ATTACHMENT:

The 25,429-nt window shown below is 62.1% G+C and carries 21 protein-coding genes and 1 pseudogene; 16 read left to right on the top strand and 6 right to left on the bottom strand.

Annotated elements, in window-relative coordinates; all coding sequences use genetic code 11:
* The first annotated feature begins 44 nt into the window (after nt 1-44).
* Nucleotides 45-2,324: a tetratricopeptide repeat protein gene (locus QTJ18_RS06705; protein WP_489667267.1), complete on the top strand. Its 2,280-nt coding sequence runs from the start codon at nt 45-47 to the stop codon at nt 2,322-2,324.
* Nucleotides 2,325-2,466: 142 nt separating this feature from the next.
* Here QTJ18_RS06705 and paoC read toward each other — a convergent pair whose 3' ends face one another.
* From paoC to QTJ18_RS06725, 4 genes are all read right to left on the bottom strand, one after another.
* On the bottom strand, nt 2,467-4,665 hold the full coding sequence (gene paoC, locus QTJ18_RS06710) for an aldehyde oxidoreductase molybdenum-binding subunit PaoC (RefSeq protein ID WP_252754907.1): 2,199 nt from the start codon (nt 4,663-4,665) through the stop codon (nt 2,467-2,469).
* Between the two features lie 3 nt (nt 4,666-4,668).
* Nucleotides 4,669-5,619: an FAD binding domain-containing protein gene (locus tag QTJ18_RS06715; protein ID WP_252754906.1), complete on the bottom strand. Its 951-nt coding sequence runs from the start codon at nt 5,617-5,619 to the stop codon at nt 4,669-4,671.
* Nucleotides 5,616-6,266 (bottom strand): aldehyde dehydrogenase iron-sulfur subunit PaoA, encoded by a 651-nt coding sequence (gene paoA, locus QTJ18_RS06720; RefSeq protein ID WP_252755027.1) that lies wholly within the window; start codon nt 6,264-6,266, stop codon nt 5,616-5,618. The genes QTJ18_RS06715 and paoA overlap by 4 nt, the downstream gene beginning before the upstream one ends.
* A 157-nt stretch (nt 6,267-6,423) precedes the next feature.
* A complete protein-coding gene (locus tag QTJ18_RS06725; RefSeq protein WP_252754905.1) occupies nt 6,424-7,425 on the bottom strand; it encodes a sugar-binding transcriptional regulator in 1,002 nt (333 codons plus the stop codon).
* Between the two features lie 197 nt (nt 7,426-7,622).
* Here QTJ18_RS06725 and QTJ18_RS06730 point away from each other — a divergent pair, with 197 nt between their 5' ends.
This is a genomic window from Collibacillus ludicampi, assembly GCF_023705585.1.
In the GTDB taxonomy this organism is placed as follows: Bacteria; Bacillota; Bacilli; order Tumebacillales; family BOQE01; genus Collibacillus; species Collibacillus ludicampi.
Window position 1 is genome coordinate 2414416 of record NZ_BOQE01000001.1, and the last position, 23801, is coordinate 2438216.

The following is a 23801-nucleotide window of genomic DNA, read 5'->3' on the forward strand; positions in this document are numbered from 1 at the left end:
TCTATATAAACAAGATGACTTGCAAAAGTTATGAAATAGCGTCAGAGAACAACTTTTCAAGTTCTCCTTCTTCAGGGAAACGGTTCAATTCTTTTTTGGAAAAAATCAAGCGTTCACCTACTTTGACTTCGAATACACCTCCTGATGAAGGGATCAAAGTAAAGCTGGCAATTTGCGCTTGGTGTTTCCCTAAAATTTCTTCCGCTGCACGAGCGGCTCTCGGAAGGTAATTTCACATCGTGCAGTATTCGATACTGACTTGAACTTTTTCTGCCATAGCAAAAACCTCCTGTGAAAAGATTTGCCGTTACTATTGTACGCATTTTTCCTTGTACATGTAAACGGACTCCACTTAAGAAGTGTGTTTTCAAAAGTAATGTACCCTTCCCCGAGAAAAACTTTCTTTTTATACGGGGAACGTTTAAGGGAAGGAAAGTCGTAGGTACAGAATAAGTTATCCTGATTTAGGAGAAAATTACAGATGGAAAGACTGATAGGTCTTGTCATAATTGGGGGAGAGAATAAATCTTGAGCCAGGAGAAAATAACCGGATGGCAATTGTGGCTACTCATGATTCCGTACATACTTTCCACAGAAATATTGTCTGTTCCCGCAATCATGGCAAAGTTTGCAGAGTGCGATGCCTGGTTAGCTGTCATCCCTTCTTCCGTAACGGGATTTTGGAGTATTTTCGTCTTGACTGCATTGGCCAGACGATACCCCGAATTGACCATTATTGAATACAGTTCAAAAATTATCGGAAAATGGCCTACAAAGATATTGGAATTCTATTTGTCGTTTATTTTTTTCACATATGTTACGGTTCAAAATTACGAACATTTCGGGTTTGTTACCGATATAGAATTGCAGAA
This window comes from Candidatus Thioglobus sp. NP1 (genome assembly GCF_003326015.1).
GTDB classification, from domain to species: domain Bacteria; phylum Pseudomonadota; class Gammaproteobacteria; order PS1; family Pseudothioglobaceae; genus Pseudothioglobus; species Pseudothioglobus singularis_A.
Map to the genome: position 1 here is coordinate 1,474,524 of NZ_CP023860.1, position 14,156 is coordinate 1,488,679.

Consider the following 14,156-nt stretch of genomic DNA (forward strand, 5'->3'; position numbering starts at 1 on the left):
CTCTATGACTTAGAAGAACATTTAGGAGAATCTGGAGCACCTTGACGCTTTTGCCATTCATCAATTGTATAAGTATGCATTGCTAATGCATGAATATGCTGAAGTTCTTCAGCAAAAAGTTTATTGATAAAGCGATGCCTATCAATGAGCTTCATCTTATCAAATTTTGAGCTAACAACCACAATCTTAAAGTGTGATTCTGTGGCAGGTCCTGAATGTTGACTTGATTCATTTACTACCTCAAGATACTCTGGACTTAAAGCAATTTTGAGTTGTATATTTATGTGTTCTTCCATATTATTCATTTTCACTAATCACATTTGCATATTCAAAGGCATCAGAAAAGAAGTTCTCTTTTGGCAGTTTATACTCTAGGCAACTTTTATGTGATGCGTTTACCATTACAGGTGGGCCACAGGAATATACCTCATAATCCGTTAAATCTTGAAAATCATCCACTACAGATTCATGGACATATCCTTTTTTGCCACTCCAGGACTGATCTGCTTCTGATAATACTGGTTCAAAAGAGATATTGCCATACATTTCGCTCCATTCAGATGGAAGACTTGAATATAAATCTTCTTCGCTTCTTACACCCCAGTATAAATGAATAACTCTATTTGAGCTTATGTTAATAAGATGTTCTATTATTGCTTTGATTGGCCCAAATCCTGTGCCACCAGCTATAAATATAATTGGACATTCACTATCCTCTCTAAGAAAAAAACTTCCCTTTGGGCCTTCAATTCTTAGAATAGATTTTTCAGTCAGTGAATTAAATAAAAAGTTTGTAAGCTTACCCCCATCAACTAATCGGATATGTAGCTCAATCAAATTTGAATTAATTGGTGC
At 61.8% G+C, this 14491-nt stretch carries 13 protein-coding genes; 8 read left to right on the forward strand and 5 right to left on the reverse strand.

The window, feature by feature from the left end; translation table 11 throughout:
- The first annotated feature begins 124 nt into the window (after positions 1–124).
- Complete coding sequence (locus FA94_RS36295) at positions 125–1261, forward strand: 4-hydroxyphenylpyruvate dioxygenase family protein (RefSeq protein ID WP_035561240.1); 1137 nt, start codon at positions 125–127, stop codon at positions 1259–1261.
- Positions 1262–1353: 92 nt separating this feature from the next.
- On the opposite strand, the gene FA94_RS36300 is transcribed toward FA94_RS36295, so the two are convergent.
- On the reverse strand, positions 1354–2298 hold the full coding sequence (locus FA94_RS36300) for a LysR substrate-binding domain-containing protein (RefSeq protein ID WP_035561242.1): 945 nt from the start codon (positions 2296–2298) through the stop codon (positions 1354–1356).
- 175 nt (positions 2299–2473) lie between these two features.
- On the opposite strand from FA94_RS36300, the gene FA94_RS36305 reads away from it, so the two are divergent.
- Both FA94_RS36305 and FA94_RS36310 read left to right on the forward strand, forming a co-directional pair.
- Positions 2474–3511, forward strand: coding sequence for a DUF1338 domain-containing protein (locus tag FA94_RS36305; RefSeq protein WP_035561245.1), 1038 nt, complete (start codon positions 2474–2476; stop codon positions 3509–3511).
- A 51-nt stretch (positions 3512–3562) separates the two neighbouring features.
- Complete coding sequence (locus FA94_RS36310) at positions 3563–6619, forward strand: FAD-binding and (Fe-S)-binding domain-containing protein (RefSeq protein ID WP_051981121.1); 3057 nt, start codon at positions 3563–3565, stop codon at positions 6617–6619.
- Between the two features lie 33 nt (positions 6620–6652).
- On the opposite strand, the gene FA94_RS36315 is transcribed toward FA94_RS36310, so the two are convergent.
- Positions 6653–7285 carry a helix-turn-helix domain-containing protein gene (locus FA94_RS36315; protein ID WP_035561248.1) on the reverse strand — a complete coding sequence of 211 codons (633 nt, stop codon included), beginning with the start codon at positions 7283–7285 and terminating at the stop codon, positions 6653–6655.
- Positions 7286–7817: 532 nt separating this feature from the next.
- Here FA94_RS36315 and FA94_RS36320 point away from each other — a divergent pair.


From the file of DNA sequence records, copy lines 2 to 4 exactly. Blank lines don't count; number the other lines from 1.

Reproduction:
Annotated elements, in window-relative coordinates; all coding sequences use genetic code 11:
* The first annotated feature begins 44 nt into the window (after nt 1-44).
* Nucleotides 45-2,324: a tetratricopeptide repeat protein gene (locus QTJ18_RS06705; protein WP_489667267.1), complete on the top strand. Its 2,280-nt coding sequence runs from the start codon at nt 45-47 to the stop codon at nt 2,322-2,324.